Moment of Clarity: When Did You Realize You Had ADHD?

Do you remember your big "aha" moment — when you finally realized there was a name for what you were dealing with? These readers share their stories of realizing they had ADHD.

A man who just realized he has ADHD

I took your adult ADHD quiz on I scored a 100.

—Jimmy, Summit, New Jersey

> I was in my 30s and I could not sit still and concentrate in class. I found it hard to keep my home and personal life organized as well. That’s when I went for an evaluation.
Belinda, California

> Professional circumstances prompted me to get a full neuropsychological evaluation at age 36. Once the diagnosis was made, I did some research and it confirmed that I had all the common signs of adult ADHD. We need to continue to educate the public about adult ADHD, so more people can get help earlier — for themselves and for the sake of their spouse and children.
An ADDitude Reader

> My world fell apart at 34 years old. I had always felt that there was something I wasn’t getting. I felt like I was floating through life with no real direction or purpose. I was living from one crisis to the next. It wasn’t until last summer, when I saw how much these things affected my children’s lives (I am a single mom), that I decided I needed help. My counselor pointed out the possibility of ADD and recommended that I get tested. I am still new to the diagnosis, but I don’t feel so alone anymore.
Nicole, Michigan

> When my child was diagnosed, I decided to have my symptoms checked out. Bingo.
Ann, New York

> I could not remember things, used wrong words in sentences, and froze in conversations because I forgot what I was talking about. When I saw my internist, he recommended that I get neurological testing. I was diagnosed with ADHD.
Eve Govea, Plainfield, Illinois

> I was 19 and started failing in college. It turns out I have ADD and dyslexia. I am amazed that I made it as far as I did.
Stefanie, Lowell, Massachusetts

> I never considered that I might have ADHD, because I didn’t think that girls developed it or that boys grow out of it. I was wrong on both counts. A few years ago, I saw an advertisement for Strattera with an ADHD quiz printed on it. There were six questions, and I answered yes to five of them. I took the card to a counselor who was a friend of mine and talked with her. That’s when I sought help. With the diagnosis, many questions about my life have been answered. My first response was, “It has a name!”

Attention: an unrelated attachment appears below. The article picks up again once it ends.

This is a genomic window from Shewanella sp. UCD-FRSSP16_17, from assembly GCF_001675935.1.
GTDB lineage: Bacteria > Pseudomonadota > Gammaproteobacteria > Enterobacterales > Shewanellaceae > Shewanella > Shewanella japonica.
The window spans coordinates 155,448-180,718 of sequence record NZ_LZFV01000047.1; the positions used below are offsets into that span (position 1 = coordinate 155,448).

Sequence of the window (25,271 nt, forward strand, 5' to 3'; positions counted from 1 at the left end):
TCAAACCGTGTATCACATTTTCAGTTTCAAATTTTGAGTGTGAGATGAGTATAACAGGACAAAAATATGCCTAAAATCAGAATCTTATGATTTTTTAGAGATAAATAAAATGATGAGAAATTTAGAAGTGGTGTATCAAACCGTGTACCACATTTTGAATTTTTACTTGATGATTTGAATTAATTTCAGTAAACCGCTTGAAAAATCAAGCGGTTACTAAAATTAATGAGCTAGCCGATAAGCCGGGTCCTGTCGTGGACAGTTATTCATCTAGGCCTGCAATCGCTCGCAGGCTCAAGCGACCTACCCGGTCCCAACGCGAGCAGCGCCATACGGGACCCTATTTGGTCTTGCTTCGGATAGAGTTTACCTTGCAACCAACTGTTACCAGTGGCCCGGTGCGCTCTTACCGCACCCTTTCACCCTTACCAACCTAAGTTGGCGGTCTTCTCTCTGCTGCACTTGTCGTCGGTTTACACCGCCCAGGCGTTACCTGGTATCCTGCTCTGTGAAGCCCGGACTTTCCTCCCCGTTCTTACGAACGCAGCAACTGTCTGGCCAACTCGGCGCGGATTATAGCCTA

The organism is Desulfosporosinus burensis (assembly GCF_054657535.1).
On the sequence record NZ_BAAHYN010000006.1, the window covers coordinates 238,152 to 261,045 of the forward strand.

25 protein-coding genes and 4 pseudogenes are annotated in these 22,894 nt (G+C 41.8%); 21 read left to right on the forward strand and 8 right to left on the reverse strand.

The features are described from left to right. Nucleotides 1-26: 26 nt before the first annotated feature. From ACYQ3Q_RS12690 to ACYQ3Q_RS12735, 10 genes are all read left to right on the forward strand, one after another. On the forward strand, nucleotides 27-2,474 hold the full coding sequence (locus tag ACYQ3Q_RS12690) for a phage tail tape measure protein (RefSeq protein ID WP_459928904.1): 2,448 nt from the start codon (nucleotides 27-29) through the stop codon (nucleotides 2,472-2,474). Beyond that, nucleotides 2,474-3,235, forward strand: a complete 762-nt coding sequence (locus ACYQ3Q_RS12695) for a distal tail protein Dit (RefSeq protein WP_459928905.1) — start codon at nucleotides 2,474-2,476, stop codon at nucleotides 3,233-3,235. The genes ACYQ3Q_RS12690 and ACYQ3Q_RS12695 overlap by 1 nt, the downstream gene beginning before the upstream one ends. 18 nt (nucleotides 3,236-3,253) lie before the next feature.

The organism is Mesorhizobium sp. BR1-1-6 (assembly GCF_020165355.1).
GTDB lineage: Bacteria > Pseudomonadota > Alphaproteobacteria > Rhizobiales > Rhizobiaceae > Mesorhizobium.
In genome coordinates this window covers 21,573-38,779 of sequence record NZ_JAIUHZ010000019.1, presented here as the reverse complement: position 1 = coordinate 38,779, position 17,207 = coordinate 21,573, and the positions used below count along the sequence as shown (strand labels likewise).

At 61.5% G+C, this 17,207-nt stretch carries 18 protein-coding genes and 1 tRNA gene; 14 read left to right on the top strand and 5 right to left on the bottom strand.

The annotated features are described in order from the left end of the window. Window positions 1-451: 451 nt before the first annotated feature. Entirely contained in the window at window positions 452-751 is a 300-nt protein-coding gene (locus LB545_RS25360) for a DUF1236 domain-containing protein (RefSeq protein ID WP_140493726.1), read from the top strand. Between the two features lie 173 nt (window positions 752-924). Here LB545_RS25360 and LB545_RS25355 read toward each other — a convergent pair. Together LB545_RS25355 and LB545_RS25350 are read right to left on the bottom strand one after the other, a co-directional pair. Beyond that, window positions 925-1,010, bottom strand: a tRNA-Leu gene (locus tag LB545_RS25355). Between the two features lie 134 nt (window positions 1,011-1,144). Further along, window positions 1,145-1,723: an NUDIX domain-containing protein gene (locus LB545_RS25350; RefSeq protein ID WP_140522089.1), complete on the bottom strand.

Susan, Alabama

> Another person shared his diagnosis with me, and I had the same behaviors and symptoms. It explained my whole life.
Sydney, California

> Both of my children have ADHD. My mother lived with us for a while, and, as she watched my son get up from the dinner table repeatedly, she said, “You know that was you at his age.”
An ADDitude Reader

> I realized I might have ADHD after my daughter’s teacher pointed out that my daughter was having trouble focusing and was daydreaming in class. I had similar challenges in my own childhood. I concluded that the “apple doesn’t fall far from the tree.”
Carolyn, Winston-Salem, North Carolina

TAGS: Adult ADD: Late Diagnosis

Share your comments, questions and advice on ADDConnect!
Join our online support groups to learn about treatment options, coping mechanisms, related conditions and much more.

Copyright © 1998 - 2016 New Hope Media LLC. All rights reserved. Your use of this site is governed by our Terms of Service and Privacy Policy.
ADDitude does not provide medical advice, diagnosis, or treatment. The material on this web site is provided for educational purposes only. See additional information.
New Hope Media, 108 West 39th Street, Suite 805, New York, NY 10018